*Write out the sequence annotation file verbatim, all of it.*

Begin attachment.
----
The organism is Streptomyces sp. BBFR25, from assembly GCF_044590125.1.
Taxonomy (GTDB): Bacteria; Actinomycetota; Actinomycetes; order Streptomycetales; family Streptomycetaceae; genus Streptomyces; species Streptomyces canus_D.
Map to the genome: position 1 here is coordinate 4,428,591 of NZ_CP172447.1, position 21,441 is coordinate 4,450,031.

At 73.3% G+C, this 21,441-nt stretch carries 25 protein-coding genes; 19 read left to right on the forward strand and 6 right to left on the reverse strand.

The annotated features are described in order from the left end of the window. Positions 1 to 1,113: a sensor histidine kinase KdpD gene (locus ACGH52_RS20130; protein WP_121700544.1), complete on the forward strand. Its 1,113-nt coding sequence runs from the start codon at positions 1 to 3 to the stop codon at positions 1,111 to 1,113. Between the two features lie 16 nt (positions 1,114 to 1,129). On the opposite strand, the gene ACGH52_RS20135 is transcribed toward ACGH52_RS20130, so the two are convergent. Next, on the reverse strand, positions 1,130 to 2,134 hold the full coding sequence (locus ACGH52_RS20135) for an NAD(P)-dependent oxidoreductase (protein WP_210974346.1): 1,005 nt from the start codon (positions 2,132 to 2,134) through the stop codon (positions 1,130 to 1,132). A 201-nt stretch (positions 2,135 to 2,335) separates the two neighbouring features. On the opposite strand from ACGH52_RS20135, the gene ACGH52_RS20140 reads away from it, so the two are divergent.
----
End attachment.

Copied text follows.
The organism is Streptomyces sp. BBFR25, from assembly GCF_044590125.1.
Taxonomy (GTDB): Bacteria; Actinomycetota; Actinomycetes; order Streptomycetales; family Streptomycetaceae; genus Streptomyces; species Streptomyces canus_D.
Map to the genome: position 1 here is coordinate 4,428,591 of NZ_CP172447.1, position 21,441 is coordinate 4,450,031.

At 73.3% G+C, this 21,441-nt stretch carries 25 protein-coding genes; 19 read left to right on the forward strand and 6 right to left on the reverse strand.

The annotated features are described in order from the left end of the window. Positions 1 to 1,113: a sensor histidine kinase KdpD gene (locus ACGH52_RS20130; protein WP_121700544.1), complete on the forward strand. Its 1,113-nt coding sequence runs from the start codon at positions 1 to 3 to the stop codon at positions 1,111 to 1,113. Between the two features lie 16 nt (positions 1,114 to 1,129). On the opposite strand, the gene ACGH52_RS20135 is transcribed toward ACGH52_RS20130, so the two are convergent. Next, on the reverse strand, positions 1,130 to 2,134 hold the full coding sequence (locus ACGH52_RS20135) for an NAD(P)-dependent oxidoreductase (protein WP_210974346.1): 1,005 nt from the start codon (positions 2,132 to 2,134) through the stop codon (positions 1,130 to 1,132). A 201-nt stretch (positions 2,135 to 2,335) separates the two neighbouring features. On the opposite strand from ACGH52_RS20135, the gene ACGH52_RS20140 reads away from it, so the two are divergent.